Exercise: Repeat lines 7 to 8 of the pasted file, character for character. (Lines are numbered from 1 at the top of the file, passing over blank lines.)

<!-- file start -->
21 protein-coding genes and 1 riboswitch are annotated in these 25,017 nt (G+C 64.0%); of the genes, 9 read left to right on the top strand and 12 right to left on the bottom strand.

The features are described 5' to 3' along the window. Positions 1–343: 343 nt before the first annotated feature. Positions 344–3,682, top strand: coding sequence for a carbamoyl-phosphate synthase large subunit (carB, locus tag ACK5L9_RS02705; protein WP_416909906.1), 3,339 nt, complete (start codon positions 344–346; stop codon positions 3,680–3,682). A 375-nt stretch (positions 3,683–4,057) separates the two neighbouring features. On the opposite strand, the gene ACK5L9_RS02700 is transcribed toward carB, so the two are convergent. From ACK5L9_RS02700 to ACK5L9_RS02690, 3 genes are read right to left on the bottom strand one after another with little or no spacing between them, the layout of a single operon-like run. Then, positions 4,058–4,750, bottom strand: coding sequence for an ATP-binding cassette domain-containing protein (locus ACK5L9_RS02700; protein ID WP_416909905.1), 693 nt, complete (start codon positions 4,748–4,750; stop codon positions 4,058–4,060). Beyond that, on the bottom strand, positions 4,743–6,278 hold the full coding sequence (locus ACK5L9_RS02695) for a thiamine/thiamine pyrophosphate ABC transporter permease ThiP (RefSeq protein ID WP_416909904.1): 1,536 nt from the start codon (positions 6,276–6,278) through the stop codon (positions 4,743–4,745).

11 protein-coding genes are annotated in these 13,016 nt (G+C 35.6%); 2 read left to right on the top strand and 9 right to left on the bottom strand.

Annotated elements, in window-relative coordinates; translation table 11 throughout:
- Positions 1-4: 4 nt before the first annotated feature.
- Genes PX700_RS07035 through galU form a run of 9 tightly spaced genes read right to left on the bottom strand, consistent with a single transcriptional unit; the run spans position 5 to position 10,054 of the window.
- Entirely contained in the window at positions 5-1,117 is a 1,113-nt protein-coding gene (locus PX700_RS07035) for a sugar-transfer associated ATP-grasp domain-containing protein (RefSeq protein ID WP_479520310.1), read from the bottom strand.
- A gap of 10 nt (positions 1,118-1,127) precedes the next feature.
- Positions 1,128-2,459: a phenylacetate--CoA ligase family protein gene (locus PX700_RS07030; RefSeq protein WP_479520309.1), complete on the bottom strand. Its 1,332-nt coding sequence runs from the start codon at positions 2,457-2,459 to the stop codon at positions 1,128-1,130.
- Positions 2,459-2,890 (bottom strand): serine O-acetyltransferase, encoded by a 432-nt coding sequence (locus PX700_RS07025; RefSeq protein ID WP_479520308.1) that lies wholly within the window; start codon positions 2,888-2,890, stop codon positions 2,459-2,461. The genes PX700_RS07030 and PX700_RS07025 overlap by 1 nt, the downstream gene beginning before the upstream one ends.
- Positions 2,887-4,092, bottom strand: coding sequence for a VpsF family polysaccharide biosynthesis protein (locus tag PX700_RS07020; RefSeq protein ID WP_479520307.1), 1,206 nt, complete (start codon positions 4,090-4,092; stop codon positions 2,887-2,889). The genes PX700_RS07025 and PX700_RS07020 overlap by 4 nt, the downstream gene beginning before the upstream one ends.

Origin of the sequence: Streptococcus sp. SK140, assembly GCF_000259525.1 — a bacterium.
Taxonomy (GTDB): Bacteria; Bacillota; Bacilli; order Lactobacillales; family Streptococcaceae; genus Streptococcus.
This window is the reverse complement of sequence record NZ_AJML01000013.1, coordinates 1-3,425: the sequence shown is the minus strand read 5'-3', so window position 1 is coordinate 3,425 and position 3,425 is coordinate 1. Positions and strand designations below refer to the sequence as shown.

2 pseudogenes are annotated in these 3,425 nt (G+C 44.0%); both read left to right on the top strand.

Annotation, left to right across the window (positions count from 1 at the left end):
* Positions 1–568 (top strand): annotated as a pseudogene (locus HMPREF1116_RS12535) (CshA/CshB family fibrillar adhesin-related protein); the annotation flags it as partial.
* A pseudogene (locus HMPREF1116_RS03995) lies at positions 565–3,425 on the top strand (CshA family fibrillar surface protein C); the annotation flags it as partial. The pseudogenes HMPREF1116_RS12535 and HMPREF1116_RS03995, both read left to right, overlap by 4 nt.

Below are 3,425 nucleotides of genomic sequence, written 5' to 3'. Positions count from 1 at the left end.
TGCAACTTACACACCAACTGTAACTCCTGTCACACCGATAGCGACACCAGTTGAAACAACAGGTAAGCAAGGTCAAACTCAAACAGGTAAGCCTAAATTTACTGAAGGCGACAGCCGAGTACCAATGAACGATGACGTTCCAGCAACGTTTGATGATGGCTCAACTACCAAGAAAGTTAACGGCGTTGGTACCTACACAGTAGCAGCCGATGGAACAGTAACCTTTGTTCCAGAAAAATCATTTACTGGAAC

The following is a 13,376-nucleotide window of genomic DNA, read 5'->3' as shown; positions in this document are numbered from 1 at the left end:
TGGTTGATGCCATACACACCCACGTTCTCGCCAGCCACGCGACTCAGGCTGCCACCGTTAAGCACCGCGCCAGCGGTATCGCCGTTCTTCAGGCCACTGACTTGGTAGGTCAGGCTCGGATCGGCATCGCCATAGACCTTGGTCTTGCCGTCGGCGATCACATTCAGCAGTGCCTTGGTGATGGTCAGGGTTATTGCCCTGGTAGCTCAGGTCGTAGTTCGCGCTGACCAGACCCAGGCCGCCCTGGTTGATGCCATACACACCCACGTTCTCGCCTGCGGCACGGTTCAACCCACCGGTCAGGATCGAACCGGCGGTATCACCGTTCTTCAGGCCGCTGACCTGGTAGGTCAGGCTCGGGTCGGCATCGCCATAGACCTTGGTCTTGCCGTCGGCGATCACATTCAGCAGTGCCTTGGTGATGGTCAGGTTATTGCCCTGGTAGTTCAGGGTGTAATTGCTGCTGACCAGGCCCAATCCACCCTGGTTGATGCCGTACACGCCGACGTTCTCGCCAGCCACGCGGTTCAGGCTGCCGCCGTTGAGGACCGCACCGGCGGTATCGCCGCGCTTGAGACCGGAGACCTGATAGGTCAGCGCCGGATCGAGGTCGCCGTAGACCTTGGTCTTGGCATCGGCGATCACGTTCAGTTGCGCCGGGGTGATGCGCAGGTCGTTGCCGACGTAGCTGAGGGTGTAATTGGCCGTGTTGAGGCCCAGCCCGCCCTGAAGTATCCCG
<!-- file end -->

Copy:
- Entirely contained in the window at positions 5-1,117 is a 1,113-nt protein-coding gene (locus PX700_RS07035) for a sugar-transfer associated ATP-grasp domain-containing protein (RefSeq protein ID WP_479520310.1), read from the bottom strand.
- A gap of 10 nt (positions 1,118-1,127) precedes the next feature.